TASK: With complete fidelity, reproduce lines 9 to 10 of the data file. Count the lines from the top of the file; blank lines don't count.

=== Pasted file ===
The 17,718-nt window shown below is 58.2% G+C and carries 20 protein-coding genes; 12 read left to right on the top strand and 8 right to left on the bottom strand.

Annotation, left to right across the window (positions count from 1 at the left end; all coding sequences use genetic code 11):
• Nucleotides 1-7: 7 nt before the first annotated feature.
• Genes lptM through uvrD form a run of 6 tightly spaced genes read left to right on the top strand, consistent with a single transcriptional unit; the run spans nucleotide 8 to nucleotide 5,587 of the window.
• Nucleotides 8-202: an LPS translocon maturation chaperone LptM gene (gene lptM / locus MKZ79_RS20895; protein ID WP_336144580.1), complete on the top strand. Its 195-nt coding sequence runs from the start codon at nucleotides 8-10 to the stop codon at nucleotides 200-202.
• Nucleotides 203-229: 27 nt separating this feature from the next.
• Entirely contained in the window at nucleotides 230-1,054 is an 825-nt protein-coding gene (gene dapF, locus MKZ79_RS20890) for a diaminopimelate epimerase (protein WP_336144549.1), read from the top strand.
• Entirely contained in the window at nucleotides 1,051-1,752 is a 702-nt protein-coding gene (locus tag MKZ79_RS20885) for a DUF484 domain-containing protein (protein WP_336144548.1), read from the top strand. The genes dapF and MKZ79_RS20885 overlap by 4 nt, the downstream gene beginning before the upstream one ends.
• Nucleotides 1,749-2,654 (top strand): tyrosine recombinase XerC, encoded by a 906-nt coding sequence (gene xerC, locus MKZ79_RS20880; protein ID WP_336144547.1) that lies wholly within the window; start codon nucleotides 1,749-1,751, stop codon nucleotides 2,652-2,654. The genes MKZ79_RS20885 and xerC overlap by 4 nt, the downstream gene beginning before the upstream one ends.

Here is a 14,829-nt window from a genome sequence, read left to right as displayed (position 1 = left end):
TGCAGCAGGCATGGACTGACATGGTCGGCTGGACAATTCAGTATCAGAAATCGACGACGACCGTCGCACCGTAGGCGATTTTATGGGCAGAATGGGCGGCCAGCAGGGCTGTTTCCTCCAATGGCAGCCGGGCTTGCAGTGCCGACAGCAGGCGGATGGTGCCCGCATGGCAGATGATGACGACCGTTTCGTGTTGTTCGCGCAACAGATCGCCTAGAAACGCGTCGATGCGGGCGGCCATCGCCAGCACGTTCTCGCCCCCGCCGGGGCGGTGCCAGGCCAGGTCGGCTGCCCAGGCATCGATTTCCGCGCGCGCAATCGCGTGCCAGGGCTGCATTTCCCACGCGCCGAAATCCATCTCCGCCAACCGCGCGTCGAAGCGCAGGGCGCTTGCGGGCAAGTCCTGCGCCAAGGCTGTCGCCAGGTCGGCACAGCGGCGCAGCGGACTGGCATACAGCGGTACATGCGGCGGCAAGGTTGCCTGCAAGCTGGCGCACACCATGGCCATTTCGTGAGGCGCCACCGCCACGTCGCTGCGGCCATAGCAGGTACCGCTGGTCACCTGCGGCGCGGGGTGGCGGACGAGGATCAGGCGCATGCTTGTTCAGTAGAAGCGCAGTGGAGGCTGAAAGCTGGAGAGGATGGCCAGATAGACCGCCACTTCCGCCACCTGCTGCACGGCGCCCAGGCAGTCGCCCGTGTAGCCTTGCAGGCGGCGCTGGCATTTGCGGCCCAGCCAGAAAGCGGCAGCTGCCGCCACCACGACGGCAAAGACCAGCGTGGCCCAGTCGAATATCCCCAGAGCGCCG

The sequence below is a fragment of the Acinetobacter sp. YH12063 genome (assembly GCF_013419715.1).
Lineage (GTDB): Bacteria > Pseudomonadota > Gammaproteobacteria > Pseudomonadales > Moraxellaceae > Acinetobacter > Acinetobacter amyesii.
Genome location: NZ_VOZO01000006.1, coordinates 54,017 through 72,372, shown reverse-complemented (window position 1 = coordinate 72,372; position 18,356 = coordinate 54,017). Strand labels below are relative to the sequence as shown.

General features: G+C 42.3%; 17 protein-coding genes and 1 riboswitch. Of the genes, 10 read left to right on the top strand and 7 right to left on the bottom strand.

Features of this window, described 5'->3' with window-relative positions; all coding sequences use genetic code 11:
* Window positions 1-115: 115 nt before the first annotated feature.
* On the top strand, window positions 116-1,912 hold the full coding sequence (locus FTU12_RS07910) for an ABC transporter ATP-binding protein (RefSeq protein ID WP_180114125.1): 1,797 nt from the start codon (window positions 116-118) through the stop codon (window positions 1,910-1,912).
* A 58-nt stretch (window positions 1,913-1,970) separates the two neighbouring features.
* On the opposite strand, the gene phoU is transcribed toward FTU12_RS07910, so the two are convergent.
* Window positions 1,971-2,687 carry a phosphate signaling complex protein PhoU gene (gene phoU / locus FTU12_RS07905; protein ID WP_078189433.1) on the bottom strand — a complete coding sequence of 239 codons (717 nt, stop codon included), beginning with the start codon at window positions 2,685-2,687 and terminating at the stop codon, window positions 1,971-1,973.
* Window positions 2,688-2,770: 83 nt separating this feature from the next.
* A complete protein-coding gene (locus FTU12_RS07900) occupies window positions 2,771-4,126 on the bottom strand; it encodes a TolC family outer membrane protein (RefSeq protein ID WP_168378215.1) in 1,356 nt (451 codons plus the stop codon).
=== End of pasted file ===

• Nucleotides 1,749-2,654 (top strand): tyrosine recombinase XerC, encoded by a 906-nt coding sequence (gene xerC, locus MKZ79_RS20880; protein ID WP_336144547.1) that lies wholly within the window; start codon nucleotides 1,749-1,751, stop codon nucleotides 2,652-2,654. The genes MKZ79_RS20885 and xerC overlap by 4 nt, the downstream gene beginning before the upstream one ends.

Here is a 14,829-nt window from a genome sequence, read left to right as displayed (position 1 = left end):